Assassin’s Creed Odyssey is as close to Greece as you can get without jumping on a plane

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Two years ago, as the creeping pressure of life and work began to weave itself through my body, I came to the conclusion I needed a healthy escape - it was time for a holiday. I searched high and low for the perfect destination - clear skies, blazing sunshine and crystal clear water - the Mediterranean dream. After some thoughtful consideration, I landed on the Greek island of Rhodes, miles from the hustle and bustle of Athens and the liquor-stained strip of Kavos. I was not disappointed.

My time in Greece will forever stay with me - navigating twisting mountain paths lined with pines, mangled as they buckled under a relentless sun, with the faint scent of thyme in the air as the wind swept through the landscape. These are the memories which will stay with me and which I felt could never be recaptured without returning to my island bliss - until I played Assassin’s Creed Odyssey.

Myths and memories

The beauty of Assassin’s Creed Odyssey, and the Assassin’s Creed series as a whole, is the developers’ dedication to creating a living and breathing world which truly reflects the location in which it is set. Details such as Ubisoft’s use of Greek actors, and using the Greek spellings and pronunciations of names teleports us away from the Western stereotypes and into a world rich with history and culture.

In my three-hour play time, I barely made a dent in the main storyline. Not only because of the sheer size of Odyssey, but due to the time spent just soaking up the atmosphere. Riding my horse past crumbling mud houses with chipped clay roof tiles, wild mountain goats and makeshift paths - I could almost smell the thyme air again, I could feel the sun on my skin.

As I trotted around Mount Ainos on the Ionian island of Cephalonia (AKA the starting area which is nowadays home to a National Park), in pursuit of a quest, I was drawn to the shoreline in the distance. Shipwrecked ruins lay on the edge of the clear blue waters I so fondly remember, and I felt myself just wanting to spend hours embracing the scenery. 

And it wasn’t simply the picturesque scenery which stoked the love of Greece in my heart. The small bustling markets, with all walks of people and pushy merchants peddling various wares, both an assault and delight on the senses. 

My short hands on time with Assassin’s Creed Odyssey provided merely a snippet of the cultural and historical offerings on display. The story sees you progress through both mainland Greece and its sister islands - each with their own unique people, flora, animals and biomes.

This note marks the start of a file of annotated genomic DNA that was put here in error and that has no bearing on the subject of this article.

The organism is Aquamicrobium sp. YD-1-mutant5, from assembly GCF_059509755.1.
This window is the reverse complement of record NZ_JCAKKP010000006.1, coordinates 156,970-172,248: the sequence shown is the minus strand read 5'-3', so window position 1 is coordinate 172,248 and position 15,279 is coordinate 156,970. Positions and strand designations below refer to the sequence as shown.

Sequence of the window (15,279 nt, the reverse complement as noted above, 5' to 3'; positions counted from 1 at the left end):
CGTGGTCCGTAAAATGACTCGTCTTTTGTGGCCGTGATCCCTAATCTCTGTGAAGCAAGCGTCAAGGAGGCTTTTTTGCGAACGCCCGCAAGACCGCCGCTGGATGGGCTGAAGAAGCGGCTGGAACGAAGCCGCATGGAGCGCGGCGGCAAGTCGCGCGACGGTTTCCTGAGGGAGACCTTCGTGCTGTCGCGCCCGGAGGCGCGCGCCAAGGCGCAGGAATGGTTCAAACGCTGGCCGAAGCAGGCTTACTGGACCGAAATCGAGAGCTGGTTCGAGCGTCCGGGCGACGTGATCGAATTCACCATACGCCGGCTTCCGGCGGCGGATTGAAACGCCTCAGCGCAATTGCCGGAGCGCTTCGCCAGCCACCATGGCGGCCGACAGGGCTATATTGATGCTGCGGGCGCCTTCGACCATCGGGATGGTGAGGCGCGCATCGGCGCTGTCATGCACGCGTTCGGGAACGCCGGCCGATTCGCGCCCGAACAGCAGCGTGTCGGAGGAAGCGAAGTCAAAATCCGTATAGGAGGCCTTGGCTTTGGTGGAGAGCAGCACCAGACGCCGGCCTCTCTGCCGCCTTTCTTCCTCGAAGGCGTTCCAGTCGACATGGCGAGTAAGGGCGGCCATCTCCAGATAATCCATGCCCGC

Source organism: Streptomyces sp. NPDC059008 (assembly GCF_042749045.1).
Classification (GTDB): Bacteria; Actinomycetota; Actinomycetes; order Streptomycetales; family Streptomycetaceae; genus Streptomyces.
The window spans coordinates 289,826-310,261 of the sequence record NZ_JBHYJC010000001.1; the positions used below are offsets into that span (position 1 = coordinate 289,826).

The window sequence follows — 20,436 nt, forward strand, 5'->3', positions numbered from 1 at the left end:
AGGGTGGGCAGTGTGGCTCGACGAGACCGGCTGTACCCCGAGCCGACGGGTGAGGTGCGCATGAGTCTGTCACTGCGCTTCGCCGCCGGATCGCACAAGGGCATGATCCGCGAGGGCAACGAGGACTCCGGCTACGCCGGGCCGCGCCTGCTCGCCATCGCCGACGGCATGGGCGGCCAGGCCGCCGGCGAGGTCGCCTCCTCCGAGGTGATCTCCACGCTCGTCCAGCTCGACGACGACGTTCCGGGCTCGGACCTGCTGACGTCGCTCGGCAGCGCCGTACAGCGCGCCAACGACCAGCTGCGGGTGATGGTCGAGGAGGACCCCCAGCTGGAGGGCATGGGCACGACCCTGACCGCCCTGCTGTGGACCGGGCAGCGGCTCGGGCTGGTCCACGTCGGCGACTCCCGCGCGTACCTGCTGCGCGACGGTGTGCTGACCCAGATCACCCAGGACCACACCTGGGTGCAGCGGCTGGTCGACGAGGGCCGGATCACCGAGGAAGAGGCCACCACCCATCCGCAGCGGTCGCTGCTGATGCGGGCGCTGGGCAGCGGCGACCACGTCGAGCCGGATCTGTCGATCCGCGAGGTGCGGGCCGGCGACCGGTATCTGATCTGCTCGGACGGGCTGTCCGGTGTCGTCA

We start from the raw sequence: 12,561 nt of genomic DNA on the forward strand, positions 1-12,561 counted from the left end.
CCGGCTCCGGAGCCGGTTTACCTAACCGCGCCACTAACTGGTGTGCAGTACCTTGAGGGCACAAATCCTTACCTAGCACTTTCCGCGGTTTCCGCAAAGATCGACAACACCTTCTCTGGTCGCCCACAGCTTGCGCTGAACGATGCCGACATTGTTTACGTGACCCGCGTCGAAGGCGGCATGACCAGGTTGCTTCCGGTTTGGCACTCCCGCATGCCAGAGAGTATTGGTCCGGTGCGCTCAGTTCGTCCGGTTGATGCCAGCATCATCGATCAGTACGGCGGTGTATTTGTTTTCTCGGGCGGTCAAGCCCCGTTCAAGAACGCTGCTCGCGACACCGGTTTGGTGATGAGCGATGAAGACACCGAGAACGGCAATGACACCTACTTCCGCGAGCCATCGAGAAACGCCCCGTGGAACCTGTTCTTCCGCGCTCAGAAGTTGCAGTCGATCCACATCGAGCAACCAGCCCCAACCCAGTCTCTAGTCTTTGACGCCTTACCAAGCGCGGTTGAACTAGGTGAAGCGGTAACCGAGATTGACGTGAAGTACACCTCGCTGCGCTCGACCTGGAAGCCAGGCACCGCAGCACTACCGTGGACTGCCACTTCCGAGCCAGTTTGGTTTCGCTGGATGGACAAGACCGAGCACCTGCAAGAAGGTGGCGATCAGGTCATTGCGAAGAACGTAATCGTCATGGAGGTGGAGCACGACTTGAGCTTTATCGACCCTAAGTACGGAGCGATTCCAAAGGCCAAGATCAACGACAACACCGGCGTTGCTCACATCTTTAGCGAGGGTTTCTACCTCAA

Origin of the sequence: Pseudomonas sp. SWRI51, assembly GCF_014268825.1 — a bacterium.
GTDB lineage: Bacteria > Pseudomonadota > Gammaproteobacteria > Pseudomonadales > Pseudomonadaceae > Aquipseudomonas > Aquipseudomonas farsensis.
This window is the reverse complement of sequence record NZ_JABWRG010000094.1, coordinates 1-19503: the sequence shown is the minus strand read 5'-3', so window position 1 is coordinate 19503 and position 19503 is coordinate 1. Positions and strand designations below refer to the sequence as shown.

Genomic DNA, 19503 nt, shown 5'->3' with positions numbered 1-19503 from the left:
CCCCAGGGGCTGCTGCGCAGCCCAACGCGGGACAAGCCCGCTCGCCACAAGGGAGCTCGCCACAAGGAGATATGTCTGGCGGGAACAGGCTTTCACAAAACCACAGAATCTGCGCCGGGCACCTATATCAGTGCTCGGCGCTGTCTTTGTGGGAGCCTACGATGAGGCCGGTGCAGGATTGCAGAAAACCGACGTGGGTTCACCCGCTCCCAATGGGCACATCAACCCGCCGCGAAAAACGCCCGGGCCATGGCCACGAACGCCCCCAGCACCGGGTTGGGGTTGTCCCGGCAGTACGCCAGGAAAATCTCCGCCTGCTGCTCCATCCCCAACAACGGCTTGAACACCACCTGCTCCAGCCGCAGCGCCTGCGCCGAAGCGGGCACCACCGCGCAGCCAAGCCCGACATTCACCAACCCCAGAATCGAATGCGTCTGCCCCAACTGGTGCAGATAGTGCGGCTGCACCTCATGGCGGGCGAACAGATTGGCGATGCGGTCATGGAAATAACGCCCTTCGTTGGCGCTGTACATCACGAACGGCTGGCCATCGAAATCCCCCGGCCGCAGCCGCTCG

Just a tribute

Diehard fans of the franchise, who care little for the aesthetics, will be equally impressed as they find themselves Spartans on sprawling battlefields, kicking through enemy shield defences and slicing their way to victory against the odds. While those who prefer the subtle approach will better appreciate sneaking through ancient, Grecian vineyards and silently assassinating foes.

In one instance, I found myself tracking down bandits for a tense follower who had his tributes to a Greek god stolen - and was concerned he was being punished as a result. I crept through the crack behind the ancient God’s shrine and through the darkness of the bandit’s lair, keeping my eyes peeled for ledges to gain a vantage point - a quick and stealthy assassination would be the cleanest and easiest. 

A small ledge above me provides a way to access the upper area of the cavern where the tributes were, luckily it was guarded only by a solo bandit leader. Quickly and quietly, I assassinate him from behind - sticking my sword straight into his spine. Time to deal with the others. 

While I could easily sneak out of the lair with the tributes and without being spotted, I decided the most enjoyable approach would be to take out each of the other bandits - one by one. I jump down from the upper area and into a small patch of long grass. Whistling to draw the bandits near individually, I take out the remaining few with a series of speedy throat slashes and heart stabbings. 

If you aren’t one for the scenic route when it comes to the Assassin’s Creed tour, then you’ll be pleased to know the activities are still as bloodthirsty as ever.

Assassin’s Creed Odyssey is due for release on October 5.